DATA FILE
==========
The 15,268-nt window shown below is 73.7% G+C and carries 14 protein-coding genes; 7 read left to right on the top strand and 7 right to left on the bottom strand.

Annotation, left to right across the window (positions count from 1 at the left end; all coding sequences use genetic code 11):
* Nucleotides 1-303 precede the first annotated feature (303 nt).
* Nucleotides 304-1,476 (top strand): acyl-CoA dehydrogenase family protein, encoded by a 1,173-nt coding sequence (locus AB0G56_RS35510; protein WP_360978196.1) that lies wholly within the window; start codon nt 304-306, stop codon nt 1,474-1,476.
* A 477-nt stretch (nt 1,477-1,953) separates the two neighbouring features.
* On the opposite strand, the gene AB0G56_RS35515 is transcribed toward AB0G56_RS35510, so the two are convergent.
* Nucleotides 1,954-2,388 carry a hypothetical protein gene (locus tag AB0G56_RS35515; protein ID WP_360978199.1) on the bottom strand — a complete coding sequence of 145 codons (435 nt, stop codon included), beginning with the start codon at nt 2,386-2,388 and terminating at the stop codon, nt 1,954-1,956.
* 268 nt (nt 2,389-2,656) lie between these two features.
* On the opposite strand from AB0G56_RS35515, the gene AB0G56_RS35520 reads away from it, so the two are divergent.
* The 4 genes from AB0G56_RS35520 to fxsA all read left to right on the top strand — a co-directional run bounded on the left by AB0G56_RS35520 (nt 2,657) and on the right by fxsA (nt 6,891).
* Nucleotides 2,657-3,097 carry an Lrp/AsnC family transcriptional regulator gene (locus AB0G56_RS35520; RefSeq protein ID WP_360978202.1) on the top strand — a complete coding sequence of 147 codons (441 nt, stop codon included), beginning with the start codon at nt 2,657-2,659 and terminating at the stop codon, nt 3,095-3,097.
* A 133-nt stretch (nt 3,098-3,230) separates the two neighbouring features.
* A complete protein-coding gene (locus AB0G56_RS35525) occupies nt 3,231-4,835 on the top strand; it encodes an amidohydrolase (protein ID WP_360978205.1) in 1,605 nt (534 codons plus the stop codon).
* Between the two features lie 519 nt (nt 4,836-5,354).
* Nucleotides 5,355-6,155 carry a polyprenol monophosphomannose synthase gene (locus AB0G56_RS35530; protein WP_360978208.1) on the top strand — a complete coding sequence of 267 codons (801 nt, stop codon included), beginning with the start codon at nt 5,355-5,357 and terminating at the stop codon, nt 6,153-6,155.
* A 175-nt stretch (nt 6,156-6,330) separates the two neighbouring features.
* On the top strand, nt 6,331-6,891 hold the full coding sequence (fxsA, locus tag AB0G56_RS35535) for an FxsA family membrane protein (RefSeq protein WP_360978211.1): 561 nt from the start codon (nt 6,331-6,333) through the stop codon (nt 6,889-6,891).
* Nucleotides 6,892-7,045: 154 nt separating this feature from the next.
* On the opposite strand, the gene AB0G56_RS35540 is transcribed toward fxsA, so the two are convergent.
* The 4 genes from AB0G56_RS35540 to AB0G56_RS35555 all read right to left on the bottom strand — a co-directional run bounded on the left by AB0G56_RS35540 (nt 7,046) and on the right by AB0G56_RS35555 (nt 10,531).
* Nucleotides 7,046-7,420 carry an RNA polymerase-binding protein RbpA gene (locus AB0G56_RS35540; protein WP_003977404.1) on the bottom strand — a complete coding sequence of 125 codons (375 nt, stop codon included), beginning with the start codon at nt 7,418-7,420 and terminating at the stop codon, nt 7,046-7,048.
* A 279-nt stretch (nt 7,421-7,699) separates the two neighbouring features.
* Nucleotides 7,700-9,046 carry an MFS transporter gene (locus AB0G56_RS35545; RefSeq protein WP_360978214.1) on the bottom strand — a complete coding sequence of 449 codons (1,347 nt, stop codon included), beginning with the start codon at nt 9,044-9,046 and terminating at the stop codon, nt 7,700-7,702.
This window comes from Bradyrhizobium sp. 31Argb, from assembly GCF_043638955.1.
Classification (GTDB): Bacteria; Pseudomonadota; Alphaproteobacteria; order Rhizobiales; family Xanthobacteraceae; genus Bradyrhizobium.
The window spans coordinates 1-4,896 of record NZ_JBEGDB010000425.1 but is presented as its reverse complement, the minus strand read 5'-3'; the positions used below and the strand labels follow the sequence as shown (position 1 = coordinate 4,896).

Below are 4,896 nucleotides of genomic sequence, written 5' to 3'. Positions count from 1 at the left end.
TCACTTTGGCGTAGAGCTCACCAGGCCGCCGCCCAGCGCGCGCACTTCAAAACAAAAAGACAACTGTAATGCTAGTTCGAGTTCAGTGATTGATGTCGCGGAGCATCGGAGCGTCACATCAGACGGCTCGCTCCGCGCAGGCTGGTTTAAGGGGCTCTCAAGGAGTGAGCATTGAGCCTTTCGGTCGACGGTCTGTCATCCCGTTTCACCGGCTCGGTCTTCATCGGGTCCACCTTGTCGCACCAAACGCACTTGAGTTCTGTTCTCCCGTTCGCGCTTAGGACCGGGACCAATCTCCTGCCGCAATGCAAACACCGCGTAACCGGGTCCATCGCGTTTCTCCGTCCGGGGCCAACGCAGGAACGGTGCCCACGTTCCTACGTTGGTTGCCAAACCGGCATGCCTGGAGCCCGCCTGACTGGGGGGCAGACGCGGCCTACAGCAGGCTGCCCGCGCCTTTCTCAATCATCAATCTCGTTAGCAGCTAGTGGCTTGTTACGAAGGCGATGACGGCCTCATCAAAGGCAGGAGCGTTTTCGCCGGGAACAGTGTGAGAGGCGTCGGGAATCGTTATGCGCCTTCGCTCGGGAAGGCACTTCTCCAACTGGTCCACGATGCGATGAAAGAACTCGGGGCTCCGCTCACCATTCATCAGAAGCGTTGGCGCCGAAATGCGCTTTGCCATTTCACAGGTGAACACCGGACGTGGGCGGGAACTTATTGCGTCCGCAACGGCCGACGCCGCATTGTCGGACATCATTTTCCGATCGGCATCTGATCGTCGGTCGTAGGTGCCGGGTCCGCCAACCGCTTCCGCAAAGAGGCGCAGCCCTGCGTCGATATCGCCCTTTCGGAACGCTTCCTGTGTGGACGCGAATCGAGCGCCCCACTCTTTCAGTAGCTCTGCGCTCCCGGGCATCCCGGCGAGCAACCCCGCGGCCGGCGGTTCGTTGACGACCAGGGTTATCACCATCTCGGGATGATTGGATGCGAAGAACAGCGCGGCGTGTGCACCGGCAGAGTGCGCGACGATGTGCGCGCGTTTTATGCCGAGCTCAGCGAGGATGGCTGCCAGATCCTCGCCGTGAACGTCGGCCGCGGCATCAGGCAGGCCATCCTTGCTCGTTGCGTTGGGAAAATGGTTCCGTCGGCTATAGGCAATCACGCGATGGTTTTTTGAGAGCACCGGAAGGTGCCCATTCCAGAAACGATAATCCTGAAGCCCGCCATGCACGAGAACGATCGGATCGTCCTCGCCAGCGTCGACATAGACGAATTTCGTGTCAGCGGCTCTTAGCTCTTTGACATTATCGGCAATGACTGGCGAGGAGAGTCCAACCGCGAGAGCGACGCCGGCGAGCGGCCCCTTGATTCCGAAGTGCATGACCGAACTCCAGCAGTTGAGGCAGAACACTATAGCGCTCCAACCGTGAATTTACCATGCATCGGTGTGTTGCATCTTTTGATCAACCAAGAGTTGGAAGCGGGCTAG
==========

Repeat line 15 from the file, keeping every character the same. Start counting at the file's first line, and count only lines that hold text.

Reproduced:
* Nucleotides 5,355-6,155 carry a polyprenol monophosphomannose synthase gene (locus AB0G56_RS35530; protein WP_360978208.1) on the top strand — a complete coding sequence of 267 codons (801 nt, stop codon included), beginning with the start codon at nt 5,355-5,357 and terminating at the stop codon, nt 6,153-6,155.